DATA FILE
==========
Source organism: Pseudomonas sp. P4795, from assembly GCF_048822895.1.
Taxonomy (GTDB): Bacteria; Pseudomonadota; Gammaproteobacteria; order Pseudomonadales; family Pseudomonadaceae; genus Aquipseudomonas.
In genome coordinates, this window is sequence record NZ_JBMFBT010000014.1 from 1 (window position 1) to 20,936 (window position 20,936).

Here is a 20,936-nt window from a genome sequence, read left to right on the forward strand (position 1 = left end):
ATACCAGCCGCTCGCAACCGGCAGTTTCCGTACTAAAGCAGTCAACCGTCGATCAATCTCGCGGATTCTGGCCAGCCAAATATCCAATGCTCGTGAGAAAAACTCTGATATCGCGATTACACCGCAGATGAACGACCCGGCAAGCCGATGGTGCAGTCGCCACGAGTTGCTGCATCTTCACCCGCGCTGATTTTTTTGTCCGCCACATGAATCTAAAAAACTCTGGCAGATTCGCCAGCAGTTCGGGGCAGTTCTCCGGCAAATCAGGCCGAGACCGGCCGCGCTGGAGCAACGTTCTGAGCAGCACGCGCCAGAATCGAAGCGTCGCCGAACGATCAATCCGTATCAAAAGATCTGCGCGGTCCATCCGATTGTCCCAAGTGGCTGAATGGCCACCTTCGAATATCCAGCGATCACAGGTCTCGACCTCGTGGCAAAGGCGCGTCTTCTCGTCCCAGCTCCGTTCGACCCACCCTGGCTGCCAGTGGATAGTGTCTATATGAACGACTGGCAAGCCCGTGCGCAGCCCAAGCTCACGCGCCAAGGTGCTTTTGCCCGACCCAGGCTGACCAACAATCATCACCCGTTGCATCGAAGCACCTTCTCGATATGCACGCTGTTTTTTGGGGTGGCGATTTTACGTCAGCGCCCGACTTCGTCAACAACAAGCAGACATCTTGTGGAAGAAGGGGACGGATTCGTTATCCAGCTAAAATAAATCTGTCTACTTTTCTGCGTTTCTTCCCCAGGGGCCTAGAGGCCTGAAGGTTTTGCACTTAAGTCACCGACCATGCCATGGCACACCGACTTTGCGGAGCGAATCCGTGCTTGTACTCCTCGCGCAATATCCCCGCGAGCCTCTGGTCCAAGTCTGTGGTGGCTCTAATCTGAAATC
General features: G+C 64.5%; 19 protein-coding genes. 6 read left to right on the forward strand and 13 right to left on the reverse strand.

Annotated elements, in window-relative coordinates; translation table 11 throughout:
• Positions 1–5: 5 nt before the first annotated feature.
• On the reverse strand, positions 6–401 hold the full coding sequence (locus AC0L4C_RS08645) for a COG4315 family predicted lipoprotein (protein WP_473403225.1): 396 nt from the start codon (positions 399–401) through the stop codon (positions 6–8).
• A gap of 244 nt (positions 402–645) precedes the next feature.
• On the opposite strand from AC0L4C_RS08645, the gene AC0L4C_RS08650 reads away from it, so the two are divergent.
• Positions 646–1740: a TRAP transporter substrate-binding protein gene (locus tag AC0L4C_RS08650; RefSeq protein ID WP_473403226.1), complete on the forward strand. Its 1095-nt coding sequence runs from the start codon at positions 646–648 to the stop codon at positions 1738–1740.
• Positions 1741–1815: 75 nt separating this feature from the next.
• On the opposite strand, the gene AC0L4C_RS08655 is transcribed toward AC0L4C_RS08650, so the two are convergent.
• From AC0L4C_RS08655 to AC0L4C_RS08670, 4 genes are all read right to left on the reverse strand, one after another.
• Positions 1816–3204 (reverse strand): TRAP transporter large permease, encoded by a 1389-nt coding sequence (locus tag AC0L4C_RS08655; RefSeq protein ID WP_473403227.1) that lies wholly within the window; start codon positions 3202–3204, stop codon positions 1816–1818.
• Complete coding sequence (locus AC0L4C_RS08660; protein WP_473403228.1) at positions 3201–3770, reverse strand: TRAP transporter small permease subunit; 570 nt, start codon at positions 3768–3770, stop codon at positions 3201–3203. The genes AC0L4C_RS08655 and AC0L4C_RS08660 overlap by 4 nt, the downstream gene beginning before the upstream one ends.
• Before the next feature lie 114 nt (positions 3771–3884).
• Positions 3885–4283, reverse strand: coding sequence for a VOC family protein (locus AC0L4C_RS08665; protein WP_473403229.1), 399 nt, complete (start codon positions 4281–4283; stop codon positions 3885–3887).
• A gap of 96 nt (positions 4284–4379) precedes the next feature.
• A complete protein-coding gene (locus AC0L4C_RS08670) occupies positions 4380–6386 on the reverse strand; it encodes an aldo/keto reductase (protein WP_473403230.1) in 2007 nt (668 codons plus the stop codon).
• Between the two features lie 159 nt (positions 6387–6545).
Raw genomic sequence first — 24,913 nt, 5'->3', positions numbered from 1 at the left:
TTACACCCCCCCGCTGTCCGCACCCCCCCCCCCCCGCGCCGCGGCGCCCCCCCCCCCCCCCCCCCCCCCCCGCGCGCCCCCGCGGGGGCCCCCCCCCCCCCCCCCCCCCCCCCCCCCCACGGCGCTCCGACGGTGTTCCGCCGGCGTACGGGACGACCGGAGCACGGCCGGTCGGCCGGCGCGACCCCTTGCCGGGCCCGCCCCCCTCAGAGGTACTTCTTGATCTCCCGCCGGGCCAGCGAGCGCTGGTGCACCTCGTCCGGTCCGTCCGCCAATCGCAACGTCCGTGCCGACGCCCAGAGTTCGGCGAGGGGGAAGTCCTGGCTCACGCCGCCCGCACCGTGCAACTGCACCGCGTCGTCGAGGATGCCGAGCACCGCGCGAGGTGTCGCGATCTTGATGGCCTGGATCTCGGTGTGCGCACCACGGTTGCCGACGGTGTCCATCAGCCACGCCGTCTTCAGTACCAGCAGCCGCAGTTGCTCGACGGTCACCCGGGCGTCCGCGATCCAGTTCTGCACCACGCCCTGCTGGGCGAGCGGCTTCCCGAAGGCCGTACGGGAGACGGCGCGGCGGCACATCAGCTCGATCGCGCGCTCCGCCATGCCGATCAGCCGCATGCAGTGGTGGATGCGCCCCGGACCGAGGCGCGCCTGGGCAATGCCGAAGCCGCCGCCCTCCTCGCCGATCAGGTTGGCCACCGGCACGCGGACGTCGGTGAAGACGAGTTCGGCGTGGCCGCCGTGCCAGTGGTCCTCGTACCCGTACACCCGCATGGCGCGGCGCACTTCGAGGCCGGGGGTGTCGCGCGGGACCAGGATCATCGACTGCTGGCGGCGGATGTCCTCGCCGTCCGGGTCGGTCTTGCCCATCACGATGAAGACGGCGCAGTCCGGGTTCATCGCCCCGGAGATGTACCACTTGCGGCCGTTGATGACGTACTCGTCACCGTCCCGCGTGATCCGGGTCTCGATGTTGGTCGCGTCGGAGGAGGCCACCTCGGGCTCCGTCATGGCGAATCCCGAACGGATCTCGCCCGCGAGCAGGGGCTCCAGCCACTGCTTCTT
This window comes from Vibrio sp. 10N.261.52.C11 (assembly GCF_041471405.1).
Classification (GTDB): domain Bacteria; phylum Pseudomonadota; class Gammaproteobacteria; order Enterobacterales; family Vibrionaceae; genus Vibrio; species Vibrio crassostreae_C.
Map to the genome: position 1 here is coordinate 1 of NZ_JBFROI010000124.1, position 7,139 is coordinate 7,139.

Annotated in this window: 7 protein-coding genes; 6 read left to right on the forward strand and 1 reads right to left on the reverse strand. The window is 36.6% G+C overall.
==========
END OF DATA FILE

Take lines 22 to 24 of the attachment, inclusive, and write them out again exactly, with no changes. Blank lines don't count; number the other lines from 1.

• Between the two features lie 159 nt (positions 6387–6545).
Raw genomic sequence first — 24,913 nt, 5'->3', positions numbered from 1 at the left:
TTACACCCCCCCGCTGTCCGCACCCCCCCCCCCCCGCGCCGCGGCGCCCCCCCCCCCCCCCCCCCCCCCCCGCGCGCCCCCGCGGGGGCCCCCCCCCCCCCCCCCCCCCCCCCCCCCCACGGCGCTCCGACGGTGTTCCGCCGGCGTACGGGACGACCGGAGCACGGCCGGTCGGCCGGCGCGACCCCTTGCCGGGCCCGCCCCCCTCAGAGGTACTTCTTGATCTCCCGCCGGGCCAGCGAGCGCTGGTGCACCTCGTCCGGTCCGTCCGCCAATCGCAACGTCCGTGCCGACGCCCAGAGTTCGGCGAGGGGGAAGTCCTGGCTCACGCCGCCCGCACCGTGCAACTGCACCGCGTCGTCGAGGATGCCGAGCACCGCGCGAGGTGTCGCGATCTTGATGGCCTGGATCTCGGTGTGCGCACCACGGTTGCCGACGGTGTCCATCAGCCACGCCGTCTTCAGTACCAGCAGCCGCAGTTGCTCGACGGTCACCCGGGCGTCCGCGATCCAGTTCTGCACCACGCCCTGCTGGGCGAGCGGCTTCCCGAAGGCCGTACGGGAGACGGCGCGGCGGCACATCAGCTCGATCGCGCGCTCCGCCATGCCGATCAGCCGCATGCAGTGGTGGATGCGCCCCGGACCGAGGCGCGCCTGGGCAATGCCGAAGCCGCCGCCCTCCTCGCCGATCAGGTTGGCCACCGGCACGCGGACGTCGGTGAAGACGAGTTCGGCGTGGCCGCCGTGCCAGTGGTCCTCGTACCCGTACACCCGCATGGCGCGGCGCACTTCGAGGCCGGGGGTGTCGCGCGGGACCAGGATCATCGACTGCTGGCGGCGGATGTCCTCGCCGTCCGGGTCGGTCTTGCCCATCACGATGAAGACGGCGCAGTCCGGGTTCATCGCCCCGGAGATGTACCACTTGCGGCCGTTGATGACGTACTCGTCACCGTCCCGCGTGATCCGGGTCTCGATGTTGGTCGCGTCGGAGGAGGCCACCTCGGGCTCCGTCATGGCGAATCCCGAACGGATCTCGCCCGCGAGCAGGGGCTCCAGCCACTGCTTCTT